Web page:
Brixton Energy was set up by Repowering London, who have successfully established four community energy projects on social housing, including Solar One on Elmore House (37.24kWp), Solar Two on Styles Gardens (45kWp), Solar Three on Roupell Park (52kWp) and Banister House Solar (102kWp) in collaboration with Hackney Energy.

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Calthorpe Energy Lab

The Calthorpe Project in Camden has been awarded £9,775 to undertake wider community engagement and develop a financially viable solar project on their community centre located in Kings Cross. Funding from the Mayor will enable the Calthorpe Project to complete a feasibility study and design for solar panel installation and also draft a share offer.

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CREW (Wandsworth)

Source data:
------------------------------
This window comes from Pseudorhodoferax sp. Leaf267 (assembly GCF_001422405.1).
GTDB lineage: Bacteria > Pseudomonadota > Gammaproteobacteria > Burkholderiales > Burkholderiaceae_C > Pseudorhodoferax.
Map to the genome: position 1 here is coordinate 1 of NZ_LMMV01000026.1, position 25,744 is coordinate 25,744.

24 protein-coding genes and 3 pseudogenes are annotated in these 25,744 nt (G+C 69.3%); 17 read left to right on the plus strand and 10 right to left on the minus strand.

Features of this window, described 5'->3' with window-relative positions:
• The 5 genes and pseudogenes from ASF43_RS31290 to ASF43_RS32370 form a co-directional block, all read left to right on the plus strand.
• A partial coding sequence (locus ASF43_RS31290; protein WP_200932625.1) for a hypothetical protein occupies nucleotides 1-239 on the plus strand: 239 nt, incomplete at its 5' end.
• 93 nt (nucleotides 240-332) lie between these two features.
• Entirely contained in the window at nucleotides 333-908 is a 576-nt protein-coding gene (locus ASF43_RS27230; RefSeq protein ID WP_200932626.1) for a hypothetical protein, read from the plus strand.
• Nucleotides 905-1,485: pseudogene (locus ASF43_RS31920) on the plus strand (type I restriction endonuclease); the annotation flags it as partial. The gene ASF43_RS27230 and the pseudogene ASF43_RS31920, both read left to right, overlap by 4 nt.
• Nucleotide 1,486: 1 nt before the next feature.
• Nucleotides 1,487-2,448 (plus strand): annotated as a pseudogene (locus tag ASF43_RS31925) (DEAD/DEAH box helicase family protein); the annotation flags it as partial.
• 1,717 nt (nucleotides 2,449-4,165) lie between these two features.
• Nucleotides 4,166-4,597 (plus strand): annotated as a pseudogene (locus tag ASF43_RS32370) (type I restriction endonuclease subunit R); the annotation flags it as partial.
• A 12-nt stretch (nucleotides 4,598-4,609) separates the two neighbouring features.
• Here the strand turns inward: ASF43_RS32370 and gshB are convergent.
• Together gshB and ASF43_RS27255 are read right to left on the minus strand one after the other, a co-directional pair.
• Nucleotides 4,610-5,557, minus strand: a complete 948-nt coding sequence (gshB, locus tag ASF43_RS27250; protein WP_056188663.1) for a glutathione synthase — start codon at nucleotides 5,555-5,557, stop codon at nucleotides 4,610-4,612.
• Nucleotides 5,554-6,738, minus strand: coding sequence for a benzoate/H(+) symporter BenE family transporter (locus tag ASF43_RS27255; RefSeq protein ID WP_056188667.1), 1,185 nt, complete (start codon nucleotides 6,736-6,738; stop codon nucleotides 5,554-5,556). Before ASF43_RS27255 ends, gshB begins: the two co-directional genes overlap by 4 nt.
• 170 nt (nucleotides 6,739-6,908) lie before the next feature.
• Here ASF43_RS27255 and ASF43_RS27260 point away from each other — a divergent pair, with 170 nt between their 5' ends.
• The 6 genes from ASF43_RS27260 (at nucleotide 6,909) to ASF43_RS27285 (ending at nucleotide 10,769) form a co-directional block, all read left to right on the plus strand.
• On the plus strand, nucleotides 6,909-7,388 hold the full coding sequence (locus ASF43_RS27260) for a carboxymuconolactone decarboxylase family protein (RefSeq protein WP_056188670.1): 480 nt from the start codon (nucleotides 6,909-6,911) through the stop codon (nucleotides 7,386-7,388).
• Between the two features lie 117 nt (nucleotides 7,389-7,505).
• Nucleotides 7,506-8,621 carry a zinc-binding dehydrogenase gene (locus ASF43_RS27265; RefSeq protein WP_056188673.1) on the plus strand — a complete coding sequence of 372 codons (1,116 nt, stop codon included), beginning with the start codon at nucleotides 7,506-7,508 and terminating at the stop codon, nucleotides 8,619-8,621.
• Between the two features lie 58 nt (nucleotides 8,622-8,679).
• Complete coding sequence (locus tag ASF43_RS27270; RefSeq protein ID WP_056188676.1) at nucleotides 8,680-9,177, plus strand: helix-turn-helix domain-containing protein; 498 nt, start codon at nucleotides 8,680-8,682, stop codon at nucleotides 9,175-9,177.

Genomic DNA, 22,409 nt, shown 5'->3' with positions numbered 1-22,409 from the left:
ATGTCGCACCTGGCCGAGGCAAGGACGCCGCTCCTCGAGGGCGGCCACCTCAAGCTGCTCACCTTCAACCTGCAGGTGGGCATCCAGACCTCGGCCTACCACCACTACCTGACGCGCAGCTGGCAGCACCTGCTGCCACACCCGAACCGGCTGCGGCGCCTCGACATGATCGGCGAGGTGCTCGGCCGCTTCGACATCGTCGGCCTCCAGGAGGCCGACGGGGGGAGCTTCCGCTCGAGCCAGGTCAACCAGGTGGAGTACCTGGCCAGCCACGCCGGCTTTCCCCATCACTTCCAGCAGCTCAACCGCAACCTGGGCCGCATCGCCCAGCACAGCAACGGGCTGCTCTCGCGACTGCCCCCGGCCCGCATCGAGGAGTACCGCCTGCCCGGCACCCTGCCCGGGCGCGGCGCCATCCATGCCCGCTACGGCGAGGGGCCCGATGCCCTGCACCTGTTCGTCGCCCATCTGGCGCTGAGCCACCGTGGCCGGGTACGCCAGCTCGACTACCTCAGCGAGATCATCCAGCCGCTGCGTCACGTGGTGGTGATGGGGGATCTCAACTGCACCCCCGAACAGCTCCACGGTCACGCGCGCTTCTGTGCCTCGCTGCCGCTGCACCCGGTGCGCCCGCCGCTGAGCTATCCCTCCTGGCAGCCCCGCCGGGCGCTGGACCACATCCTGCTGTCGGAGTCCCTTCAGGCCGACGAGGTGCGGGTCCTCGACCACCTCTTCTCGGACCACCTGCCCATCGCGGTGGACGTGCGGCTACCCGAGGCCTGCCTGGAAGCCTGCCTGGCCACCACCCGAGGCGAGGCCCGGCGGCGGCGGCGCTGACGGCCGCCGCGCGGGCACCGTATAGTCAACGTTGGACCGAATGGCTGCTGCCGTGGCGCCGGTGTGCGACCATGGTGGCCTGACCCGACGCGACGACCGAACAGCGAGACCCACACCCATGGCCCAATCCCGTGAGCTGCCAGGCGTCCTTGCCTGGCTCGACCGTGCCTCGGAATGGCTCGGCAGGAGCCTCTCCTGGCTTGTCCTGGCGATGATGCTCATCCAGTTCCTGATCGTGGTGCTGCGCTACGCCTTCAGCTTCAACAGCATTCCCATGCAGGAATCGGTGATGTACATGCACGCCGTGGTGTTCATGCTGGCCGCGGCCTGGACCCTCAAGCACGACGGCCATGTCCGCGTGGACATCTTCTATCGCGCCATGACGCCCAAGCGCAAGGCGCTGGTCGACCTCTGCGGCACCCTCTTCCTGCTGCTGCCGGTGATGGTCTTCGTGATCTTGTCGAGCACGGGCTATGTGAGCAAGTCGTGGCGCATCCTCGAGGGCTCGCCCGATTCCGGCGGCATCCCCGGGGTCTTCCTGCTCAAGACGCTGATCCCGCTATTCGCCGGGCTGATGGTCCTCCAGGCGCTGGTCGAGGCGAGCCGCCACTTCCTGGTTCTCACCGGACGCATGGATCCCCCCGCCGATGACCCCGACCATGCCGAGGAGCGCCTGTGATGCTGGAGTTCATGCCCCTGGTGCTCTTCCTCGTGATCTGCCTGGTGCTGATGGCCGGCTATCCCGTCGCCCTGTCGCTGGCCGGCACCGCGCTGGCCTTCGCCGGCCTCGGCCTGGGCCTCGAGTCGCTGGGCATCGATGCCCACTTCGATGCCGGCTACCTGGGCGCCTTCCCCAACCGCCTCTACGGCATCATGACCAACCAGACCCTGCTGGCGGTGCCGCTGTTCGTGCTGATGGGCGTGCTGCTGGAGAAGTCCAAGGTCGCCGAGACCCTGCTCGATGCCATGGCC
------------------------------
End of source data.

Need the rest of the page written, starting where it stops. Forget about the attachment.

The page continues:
CREW is the first community energy group in London to complete an LED replacement project under a lighting services agreement. They offer a range of technological solutions to help community groups, businesses and home owners save energy and become more efficient. They are also launching a series of energy cafes throughout 2019 to help people reduce their energy bills, make their homes more efficient and lift out of fuel poverty.

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Ealing Transition

In partnership with Ealing Council and the Schools’ Energy Co-operative, Ealing Transition have helped to provide solar panels for several local schools. Members invested through a crowdfunding scheme and will receive a small amount of interest yearly.

Ealing Transition are also involved with helping to make the local housing stock more energy efficient – energy saving renovations by their members are available online.

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Edward Woods Community Centre